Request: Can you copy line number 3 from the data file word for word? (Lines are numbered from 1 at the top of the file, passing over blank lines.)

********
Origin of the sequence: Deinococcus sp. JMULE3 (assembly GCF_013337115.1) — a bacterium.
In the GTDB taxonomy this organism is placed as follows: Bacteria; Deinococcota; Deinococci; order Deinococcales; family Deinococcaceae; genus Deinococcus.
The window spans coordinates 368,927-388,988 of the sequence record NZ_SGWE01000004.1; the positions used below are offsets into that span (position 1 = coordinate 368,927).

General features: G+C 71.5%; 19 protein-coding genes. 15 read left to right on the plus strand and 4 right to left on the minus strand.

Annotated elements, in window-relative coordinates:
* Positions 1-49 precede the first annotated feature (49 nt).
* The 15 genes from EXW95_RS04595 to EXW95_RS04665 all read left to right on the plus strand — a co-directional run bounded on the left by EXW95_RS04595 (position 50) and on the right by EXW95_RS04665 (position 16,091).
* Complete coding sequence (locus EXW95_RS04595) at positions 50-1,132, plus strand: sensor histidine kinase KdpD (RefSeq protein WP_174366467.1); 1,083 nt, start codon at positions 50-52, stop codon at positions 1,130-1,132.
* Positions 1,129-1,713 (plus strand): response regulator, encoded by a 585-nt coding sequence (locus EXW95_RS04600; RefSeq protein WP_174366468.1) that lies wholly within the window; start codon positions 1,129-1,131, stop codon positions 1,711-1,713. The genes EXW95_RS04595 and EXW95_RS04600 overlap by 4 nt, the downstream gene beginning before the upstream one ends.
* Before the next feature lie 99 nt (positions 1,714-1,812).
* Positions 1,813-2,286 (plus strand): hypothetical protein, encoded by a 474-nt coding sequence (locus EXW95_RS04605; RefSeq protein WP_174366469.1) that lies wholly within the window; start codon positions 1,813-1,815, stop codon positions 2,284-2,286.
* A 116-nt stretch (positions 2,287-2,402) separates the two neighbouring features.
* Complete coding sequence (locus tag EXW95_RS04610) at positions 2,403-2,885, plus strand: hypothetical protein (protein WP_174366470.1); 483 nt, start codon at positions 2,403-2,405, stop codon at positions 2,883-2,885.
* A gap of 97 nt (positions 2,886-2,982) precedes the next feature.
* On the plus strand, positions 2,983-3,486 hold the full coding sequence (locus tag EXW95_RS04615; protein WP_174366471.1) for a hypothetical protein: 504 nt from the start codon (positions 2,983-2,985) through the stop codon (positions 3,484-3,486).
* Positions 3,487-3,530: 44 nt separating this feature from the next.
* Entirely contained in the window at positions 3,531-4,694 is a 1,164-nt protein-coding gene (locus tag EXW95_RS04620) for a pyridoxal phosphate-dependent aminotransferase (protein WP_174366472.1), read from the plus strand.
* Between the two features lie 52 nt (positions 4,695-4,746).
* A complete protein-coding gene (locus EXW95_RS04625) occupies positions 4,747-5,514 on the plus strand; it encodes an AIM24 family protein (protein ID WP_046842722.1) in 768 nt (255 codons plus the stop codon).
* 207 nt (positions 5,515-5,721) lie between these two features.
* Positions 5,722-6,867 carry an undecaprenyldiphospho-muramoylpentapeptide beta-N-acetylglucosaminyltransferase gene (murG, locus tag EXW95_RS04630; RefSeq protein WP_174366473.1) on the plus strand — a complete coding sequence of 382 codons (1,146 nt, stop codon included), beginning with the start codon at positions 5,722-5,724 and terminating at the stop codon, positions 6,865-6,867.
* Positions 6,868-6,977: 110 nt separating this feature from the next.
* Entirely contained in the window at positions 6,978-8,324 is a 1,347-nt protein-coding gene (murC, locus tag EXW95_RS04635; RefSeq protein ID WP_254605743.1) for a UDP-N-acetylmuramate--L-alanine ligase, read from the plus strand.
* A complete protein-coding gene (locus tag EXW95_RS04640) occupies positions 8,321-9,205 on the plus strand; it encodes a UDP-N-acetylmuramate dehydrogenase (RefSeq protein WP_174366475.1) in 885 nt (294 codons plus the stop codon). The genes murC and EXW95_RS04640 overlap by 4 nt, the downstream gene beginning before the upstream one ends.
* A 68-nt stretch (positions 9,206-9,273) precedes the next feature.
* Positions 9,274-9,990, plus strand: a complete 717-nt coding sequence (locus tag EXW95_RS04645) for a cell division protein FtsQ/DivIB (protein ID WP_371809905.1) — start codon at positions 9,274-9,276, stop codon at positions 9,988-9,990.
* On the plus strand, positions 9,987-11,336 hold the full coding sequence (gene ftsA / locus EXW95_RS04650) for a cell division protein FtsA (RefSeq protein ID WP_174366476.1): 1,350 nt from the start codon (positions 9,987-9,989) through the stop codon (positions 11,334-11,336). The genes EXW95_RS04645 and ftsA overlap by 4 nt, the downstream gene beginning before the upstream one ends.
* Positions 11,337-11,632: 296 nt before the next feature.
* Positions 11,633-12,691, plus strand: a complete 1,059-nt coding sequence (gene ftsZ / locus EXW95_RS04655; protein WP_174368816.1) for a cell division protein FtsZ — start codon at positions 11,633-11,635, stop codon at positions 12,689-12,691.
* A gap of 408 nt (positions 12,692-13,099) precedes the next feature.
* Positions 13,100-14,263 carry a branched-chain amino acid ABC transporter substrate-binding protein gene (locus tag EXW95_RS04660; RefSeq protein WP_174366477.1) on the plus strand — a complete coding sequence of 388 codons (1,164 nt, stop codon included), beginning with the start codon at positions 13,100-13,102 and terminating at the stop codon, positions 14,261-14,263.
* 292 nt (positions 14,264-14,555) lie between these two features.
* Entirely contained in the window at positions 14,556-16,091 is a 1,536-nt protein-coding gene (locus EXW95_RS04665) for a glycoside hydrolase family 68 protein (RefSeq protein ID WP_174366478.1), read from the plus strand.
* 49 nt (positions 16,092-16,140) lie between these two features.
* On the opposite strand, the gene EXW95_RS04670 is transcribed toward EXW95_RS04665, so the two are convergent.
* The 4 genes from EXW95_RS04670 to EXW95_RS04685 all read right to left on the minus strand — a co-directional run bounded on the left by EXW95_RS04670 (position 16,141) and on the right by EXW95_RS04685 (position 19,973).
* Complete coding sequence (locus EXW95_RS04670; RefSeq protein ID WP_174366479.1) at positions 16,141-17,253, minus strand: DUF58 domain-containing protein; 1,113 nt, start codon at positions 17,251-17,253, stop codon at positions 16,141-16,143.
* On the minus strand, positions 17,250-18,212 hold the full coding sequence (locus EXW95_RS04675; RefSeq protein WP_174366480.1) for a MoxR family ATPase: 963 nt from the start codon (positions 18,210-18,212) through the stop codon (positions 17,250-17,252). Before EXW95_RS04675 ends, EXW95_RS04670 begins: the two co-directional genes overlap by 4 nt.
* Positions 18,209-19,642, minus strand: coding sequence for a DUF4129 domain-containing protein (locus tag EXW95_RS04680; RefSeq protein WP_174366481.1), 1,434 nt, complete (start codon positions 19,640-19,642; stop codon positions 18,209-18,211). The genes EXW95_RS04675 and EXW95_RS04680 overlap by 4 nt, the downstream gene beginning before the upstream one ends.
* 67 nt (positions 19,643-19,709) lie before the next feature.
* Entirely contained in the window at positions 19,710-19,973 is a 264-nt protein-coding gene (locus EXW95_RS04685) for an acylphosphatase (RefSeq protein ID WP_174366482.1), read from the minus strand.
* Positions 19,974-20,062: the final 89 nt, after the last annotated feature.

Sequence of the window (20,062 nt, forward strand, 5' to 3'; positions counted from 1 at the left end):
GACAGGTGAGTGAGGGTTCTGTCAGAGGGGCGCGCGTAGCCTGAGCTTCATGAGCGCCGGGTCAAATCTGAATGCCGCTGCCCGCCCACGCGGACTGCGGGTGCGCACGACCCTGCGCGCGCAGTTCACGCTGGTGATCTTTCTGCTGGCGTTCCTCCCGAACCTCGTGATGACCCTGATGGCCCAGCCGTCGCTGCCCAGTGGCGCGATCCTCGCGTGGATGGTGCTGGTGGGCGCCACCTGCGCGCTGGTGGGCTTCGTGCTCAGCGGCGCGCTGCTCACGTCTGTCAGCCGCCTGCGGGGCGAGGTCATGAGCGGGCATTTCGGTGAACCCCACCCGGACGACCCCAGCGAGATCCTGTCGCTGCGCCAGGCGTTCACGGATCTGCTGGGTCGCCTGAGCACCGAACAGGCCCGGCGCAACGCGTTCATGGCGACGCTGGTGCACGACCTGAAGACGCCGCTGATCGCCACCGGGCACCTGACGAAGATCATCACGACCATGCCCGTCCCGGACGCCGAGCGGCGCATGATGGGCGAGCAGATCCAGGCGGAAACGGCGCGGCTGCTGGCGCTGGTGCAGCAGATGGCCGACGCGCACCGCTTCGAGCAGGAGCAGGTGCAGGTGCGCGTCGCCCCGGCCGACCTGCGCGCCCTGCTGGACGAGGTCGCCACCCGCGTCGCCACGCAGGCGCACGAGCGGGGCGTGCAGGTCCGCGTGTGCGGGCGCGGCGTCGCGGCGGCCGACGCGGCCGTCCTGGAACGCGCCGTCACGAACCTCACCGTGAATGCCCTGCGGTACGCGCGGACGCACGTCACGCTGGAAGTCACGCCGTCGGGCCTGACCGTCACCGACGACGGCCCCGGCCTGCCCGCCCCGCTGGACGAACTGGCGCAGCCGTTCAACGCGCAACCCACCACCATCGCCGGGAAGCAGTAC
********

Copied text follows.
The window spans coordinates 368,927-388,988 of the sequence record NZ_SGWE01000004.1; the positions used below are offsets into that span (position 1 = coordinate 368,927).